Transportation and logistics (TL) companies are losing customers and missing opportunities to expand their business due to outdated last-mile delivery technology, according to a new global research report looking at the technological challenges faced by TL businesses.
Despite the TL industry dealing with unparalleled demand and strict social distancing measures, the report discovered that 49 percent of all transportation and logistics companies globally, and 50 percent of those in Australia, agree their organisation has outdated technology, rising to 56 percent of all large organisations (those with 5000 to 10,000 employees worldwide).
‘The Last Mile Sprint: State of Mobility in Transportation and Logistics’ report, commissioned by IoT (Internet of Things) management solutions provider SOTI, interviewed 450 IT decision-makers in the TL industry across Australia, the US, the UK, Canada, Germany and Sweden, to gauge their opinions and understand the trends and solutions that drive them.
Thirty-six percent of Australian TL executives whose organisations are using outdated technology believe they will lose customers, or have lost customers already, because of it. Worldwide, almost one third of all senior management directly attributes the fact that they are falling behind their competitors to their use of legacy technology.
Outdated technology is also affecting TL companies’ ability to expand or respond to challenges in the current climate. More than a third (37 percent) of all companies globally, and 36 percent of those in Australia with outdated technology, say that legacy technology has prevented them from sufficiently up-scaling during the COVID-19 crisis, while 36 percent of all companies globally, and 46 percent of those in Australia, agreed their organisation would benefit from having improved real-time support for mobile devices during times of crisis.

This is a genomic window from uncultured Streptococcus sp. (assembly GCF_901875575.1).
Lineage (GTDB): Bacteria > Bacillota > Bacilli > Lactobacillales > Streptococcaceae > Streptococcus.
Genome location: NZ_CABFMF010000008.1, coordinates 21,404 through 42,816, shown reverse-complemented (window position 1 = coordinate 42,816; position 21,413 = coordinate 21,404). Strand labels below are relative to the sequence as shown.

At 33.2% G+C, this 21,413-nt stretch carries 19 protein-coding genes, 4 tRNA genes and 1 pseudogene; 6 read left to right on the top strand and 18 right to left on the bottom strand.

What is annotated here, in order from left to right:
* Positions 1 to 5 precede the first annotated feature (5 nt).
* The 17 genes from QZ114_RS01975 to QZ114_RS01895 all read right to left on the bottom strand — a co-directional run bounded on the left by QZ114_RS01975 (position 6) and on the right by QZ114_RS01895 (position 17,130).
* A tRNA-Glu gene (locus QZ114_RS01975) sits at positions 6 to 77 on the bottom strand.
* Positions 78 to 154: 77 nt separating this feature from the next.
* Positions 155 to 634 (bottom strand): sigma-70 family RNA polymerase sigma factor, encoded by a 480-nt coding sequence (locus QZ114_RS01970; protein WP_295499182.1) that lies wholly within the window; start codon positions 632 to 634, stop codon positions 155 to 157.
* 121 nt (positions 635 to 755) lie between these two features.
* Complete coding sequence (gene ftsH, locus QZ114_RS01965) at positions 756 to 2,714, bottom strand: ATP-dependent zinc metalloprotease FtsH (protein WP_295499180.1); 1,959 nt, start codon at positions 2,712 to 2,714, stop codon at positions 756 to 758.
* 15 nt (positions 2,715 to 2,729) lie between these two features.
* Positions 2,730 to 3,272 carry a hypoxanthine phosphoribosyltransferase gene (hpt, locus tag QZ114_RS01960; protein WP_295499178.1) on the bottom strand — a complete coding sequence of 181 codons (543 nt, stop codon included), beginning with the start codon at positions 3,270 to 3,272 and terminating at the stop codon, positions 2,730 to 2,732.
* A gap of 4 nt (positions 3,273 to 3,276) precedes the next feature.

By adopting a mobile-first strategy, TL companies can gain visibility into critical aspects of their supply chain and leverage real-time decision-making to improve workforce productivity and create better, more responsive experiences. Twenty-nine percent of all senior executives said that introducing or growing a mobile-first strategy is their current priority to drive their business forward.
“In today’s fast-moving TL sector, companies must adapt their supply chains with mobile technology to help simplify workflows and drive efficiency in their operations. Failing to do so could have a devastating effect on their business, especially now when speedy and trackable deliveries are no longer a ‘nice-to-have’, but a customer expectation,” says Todd Greenwald, general manager, Heartland Computers Inc.
Meanwhile, 74 percent of those in Australia agreed their organisation would benefit, or has already benefited, from having an effective mobile-first strategy for last-mile delivery. More than half of all surveyed (and 70 percent of those in Australia), who already have a mobile-first strategy for last-mile delivery, agree that it’s effective and has reduced their operational costs.
Shash Anand, vice president of product strategy at SOTI, says, “The COVID-19 pandemic has intensified the rapid shift we’re seeing from bricks-and-mortar retail to ecommerce, and the stakes have never been higher. As consumers increasingly turn to online retailers to fulfil their purchasing needs, fast shipping is no longer a luxury – it’s an expectation. TL companies are falling behind with outdated technology, especially around the last-mile delivery, and it is resulting in lost customers and missed opportunities.
“By implementing a robust mobile-first strategy, companies will not only be able to provide better customer experiences, but will increase speed, minimise costs, ensure transparency in the delivery channel for the customer and edge out the competition. Equipping TL staff with the most up-to-date technology and having an integrated mobility and IoT management platform in place is not only a powerful customer retention strategy, but an effective operations strategy too.”